Ten Leaders to Avoid Becoming - Part Two
Your enterprise will rise or fall on the strength of your leadership team. Let me know if you've ever seen any of these characters and how you dealt with them. Busy Barry: Barry is too busy to stop and listen to his people. He expects people to understand that as a leader, he has a lot on his plate, and no time to stop and hear them out. By doing so, he elevates himself above his people, who also lead busy lives. By engaging in this behavior, he repels good people and breaks down the organization. Dictating Donald: Donald is a non-participatory leader- he doesn’t allow others to participate in his leadership decisions. He practices “top-down” leadership. Donald’s mantra is: “When I need your opinion, I’ll tell you it.” Because of this, Donald is one of the most dangerous leaders of all. He is the leader no one approaches because he already knows everything. He is not open to feedback, suggestions or constructive criticism. Because Donald is blind, he’s unaware of his negative impact on his people and productivity until it’s too late. Selfish Sally: Sally hates to share information or knowledge with her team. Her feeling is that if she tells everyone what she knows, she won’t be needed. For this reason, she also struggles with sharing credit when a teammate accomplishes something praiseworthy. Sally fails to understand that the team is only as good as the strength of its members. For any organization to grow, its leaders must develop a leadership pipeline – a source of identifying, and developing new leaders. This is the life line of all growing organizations. True leaders are the most generous and selfless with their resources and knowledge.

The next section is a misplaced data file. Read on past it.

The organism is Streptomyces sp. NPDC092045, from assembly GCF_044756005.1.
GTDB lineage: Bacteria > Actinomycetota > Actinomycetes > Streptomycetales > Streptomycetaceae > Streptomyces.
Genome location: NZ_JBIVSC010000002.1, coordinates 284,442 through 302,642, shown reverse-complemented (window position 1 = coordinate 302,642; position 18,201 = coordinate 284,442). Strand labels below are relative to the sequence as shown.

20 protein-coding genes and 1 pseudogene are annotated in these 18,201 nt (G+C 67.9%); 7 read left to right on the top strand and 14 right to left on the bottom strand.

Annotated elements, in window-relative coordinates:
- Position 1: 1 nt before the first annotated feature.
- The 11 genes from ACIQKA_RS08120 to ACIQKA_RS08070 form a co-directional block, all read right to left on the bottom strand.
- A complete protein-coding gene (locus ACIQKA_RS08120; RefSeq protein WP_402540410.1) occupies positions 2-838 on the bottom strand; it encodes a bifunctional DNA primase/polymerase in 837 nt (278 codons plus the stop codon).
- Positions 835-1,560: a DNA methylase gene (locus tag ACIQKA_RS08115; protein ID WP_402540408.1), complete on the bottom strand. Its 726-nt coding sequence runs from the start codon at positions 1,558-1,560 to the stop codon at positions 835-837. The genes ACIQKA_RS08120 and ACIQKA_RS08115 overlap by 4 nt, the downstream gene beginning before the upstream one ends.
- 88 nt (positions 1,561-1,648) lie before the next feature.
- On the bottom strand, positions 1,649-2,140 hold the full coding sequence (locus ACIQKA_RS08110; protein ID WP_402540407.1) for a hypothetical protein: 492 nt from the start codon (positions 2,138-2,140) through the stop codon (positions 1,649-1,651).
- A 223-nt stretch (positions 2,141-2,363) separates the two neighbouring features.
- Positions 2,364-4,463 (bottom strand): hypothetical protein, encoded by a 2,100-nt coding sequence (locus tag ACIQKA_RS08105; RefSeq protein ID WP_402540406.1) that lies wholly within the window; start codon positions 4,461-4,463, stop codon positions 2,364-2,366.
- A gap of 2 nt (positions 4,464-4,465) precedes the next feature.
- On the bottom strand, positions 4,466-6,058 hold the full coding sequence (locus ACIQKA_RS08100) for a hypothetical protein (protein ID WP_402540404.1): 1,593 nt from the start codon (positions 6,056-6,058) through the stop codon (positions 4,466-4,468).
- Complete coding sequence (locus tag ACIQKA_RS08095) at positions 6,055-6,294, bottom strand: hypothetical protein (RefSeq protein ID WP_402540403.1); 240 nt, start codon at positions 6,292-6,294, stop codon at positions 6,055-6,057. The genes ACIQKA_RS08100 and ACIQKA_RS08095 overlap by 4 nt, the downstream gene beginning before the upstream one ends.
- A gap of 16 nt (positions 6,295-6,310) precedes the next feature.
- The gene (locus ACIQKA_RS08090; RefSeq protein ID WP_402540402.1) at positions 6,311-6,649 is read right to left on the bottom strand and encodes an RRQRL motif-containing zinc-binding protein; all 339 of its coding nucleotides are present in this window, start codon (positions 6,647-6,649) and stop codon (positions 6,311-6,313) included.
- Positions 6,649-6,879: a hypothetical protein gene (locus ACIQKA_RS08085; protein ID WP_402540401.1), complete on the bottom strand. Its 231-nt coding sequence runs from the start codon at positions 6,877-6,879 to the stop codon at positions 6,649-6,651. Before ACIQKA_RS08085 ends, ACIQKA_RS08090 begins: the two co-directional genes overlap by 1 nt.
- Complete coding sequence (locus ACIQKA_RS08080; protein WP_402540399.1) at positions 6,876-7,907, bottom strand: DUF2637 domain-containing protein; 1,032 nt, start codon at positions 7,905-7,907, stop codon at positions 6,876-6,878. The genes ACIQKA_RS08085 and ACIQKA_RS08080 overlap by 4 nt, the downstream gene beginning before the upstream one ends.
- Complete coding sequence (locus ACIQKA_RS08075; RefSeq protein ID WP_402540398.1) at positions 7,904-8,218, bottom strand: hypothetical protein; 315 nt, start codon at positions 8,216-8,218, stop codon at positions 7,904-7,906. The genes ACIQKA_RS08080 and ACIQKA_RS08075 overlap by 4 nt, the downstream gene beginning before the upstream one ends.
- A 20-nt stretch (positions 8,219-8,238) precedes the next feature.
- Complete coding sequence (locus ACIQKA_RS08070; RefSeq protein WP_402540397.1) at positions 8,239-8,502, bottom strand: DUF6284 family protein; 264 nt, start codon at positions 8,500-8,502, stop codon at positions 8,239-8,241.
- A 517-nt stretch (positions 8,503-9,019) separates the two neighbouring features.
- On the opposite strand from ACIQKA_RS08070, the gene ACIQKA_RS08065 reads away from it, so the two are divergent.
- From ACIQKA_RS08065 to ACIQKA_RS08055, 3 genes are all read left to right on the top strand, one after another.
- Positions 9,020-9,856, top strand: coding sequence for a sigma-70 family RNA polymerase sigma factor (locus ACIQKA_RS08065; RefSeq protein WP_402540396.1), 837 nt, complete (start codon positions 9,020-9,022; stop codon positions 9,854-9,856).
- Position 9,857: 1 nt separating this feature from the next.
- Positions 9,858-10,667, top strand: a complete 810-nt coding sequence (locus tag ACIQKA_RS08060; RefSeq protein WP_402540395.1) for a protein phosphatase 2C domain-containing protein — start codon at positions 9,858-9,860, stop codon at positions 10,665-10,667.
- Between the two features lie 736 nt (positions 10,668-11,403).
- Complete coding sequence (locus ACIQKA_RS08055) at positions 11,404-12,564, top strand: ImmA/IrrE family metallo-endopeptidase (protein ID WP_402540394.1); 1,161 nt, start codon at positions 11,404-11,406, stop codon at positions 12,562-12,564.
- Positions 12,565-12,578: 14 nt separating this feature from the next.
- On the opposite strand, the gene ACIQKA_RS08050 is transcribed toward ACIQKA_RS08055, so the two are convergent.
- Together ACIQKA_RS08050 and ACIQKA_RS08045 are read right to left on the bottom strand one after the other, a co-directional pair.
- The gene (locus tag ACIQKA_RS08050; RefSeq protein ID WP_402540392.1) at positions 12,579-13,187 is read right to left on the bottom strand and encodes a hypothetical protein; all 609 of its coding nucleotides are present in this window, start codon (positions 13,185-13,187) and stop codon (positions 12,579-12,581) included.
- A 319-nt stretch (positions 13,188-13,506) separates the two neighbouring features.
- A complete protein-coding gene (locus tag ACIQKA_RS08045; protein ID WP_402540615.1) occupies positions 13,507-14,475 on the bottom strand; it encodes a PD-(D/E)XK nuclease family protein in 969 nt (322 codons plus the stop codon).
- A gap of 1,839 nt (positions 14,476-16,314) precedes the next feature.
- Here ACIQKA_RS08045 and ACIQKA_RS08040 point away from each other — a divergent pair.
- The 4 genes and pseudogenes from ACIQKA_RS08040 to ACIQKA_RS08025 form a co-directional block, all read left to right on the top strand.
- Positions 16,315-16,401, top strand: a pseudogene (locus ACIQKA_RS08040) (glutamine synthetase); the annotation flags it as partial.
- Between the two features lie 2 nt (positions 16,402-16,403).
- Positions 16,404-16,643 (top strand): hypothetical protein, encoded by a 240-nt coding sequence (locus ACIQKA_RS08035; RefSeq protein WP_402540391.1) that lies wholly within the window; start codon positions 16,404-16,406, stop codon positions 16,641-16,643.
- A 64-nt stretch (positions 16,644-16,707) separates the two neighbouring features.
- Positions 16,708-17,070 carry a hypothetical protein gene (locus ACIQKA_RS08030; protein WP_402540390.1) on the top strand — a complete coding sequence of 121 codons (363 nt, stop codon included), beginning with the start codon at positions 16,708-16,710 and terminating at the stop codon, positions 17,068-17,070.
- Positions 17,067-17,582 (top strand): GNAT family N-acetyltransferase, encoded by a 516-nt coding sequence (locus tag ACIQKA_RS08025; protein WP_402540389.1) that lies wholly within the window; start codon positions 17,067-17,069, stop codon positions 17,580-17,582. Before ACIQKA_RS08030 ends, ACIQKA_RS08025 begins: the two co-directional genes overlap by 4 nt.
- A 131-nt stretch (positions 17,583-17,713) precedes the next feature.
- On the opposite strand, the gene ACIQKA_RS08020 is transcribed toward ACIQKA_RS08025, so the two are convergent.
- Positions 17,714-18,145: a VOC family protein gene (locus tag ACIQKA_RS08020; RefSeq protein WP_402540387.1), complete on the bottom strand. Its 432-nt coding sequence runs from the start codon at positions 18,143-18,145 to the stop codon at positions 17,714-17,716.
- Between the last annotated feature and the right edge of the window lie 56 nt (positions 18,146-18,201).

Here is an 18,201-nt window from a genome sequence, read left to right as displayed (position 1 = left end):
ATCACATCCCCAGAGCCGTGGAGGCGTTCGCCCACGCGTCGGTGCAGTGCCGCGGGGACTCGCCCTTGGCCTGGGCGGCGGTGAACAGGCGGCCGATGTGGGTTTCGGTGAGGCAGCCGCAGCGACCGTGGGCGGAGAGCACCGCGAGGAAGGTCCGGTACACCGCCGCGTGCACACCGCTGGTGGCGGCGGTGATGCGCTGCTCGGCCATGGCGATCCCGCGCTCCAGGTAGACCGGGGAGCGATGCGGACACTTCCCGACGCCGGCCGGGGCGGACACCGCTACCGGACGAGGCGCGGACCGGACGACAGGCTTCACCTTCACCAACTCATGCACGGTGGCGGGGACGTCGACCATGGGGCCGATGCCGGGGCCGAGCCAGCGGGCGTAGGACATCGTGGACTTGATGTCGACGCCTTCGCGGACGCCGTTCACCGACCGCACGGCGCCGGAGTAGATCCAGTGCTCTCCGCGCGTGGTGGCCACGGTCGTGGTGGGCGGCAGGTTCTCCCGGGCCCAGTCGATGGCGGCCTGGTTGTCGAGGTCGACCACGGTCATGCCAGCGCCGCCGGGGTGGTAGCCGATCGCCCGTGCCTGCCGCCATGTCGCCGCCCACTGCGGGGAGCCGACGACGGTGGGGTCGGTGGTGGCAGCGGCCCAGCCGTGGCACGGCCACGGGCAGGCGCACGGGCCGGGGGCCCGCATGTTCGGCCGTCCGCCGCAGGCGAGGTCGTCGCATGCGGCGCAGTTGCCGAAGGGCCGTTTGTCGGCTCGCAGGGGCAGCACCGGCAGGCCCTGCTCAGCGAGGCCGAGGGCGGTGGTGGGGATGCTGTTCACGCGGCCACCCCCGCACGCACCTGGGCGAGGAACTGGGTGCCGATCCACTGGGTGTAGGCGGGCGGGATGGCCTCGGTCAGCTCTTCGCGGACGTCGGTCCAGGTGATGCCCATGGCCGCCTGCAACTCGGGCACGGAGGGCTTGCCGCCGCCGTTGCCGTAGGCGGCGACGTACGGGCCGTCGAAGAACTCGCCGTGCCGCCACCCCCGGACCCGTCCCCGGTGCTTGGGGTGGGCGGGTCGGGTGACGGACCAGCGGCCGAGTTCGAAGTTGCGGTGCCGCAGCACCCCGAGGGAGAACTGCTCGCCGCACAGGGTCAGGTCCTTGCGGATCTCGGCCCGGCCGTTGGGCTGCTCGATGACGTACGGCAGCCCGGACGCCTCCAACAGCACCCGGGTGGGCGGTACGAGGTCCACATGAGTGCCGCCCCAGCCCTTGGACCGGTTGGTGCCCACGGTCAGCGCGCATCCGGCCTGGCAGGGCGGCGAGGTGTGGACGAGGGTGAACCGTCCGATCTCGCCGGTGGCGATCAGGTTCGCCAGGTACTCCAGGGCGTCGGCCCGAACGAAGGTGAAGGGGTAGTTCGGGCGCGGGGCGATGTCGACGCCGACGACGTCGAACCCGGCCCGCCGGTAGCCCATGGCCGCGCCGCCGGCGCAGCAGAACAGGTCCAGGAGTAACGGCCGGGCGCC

Insecure Iris: Iris actively opposes anyone she perceives as a threat to her position. She constructs active roadblocks to the progress of anyone she deems more talented than herself. Iris goes further than Sally, because not only does she fail to share information or resources; she takes affirmative steps to cut off another’s growth or progress. Iris’ effort to truncate other people's growth has the same effect on her organization.
Over-friendly Freddy: Freddy’s insecurities lead him to be overly friendly with everyone. He thinks by being everyone’s “pal” his leadership will be accepted. Because he’s perceived as a “buddy” rather than a supervisor or team lead, his followers are confused about his role. Some of the ways that Freddy crosses the line is by hanging out with his team at inappropriate places; discussing inappropriate subjects or getting involved in “watercooler discussions,” often a disguise for plain gossip. Freddy has forgotten that his job is to lift his team to their best, not to join them at their worst. How do you handle these leadership patterns in your environment? Are they "handled" as infamous crisis manager Olivia Pope would say? Or, are they left to fester until a breaking point? Please leave your feedback below. I’d love to hear from you. Wayne
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